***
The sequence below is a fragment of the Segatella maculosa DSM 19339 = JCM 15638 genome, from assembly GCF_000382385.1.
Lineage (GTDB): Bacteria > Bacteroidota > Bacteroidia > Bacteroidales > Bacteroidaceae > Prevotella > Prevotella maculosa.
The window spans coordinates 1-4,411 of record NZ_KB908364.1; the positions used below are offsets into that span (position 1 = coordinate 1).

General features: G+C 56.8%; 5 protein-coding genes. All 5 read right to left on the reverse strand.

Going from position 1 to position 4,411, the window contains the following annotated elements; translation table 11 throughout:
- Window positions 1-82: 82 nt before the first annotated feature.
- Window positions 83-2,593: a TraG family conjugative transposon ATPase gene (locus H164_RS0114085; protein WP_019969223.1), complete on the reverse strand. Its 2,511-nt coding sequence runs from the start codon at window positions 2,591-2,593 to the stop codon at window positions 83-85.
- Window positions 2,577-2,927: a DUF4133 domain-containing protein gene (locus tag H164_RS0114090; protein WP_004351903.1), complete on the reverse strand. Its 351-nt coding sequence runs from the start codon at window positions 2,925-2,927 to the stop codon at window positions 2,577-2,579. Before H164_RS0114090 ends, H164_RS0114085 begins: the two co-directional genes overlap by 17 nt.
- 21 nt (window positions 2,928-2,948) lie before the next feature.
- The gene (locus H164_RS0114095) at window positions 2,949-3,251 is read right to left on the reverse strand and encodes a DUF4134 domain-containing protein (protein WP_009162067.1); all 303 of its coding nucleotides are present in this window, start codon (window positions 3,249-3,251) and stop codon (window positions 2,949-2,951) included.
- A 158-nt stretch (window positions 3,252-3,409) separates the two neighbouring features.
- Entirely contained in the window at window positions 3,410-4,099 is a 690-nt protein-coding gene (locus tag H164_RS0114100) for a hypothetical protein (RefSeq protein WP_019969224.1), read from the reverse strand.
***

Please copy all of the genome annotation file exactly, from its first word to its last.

The sequence below is a fragment of the Segatella maculosa DSM 19339 = JCM 15638 genome, from assembly GCF_000382385.1.
Lineage (GTDB): Bacteria > Bacteroidota > Bacteroidia > Bacteroidales > Bacteroidaceae > Prevotella > Prevotella maculosa.
The window spans coordinates 1-4,411 of record NZ_KB908364.1; the positions used below are offsets into that span (position 1 = coordinate 1).

General features: G+C 56.8%; 5 protein-coding genes. All 5 read right to left on the reverse strand.

Going from position 1 to position 4,411, the window contains the following annotated elements; translation table 11 throughout:
- Window positions 1-82: 82 nt before the first annotated feature.
- Window positions 83-2,593: a TraG family conjugative transposon ATPase gene (locus H164_RS0114085; protein WP_019969223.1), complete on the reverse strand. Its 2,511-nt coding sequence runs from the start codon at window positions 2,591-2,593 to the stop codon at window positions 83-85.
- Window positions 2,577-2,927: a DUF4133 domain-containing protein gene (locus tag H164_RS0114090; protein WP_004351903.1), complete on the reverse strand. Its 351-nt coding sequence runs from the start codon at window positions 2,925-2,927 to the stop codon at window positions 2,577-2,579. Before H164_RS0114090 ends, H164_RS0114085 begins: the two co-directional genes overlap by 17 nt.
- 21 nt (window positions 2,928-2,948) lie before the next feature.
- The gene (locus H164_RS0114095) at window positions 2,949-3,251 is read right to left on the reverse strand and encodes a DUF4134 domain-containing protein (protein WP_009162067.1); all 303 of its coding nucleotides are present in this window, start codon (window positions 3,249-3,251) and stop codon (window positions 2,949-2,951) included.
- A 158-nt stretch (window positions 3,252-3,409) separates the two neighbouring features.
- Entirely contained in the window at window positions 3,410-4,099 is a 690-nt protein-coding gene (locus tag H164_RS0114100) for a hypothetical protein (RefSeq protein WP_019969224.1), read from the reverse strand.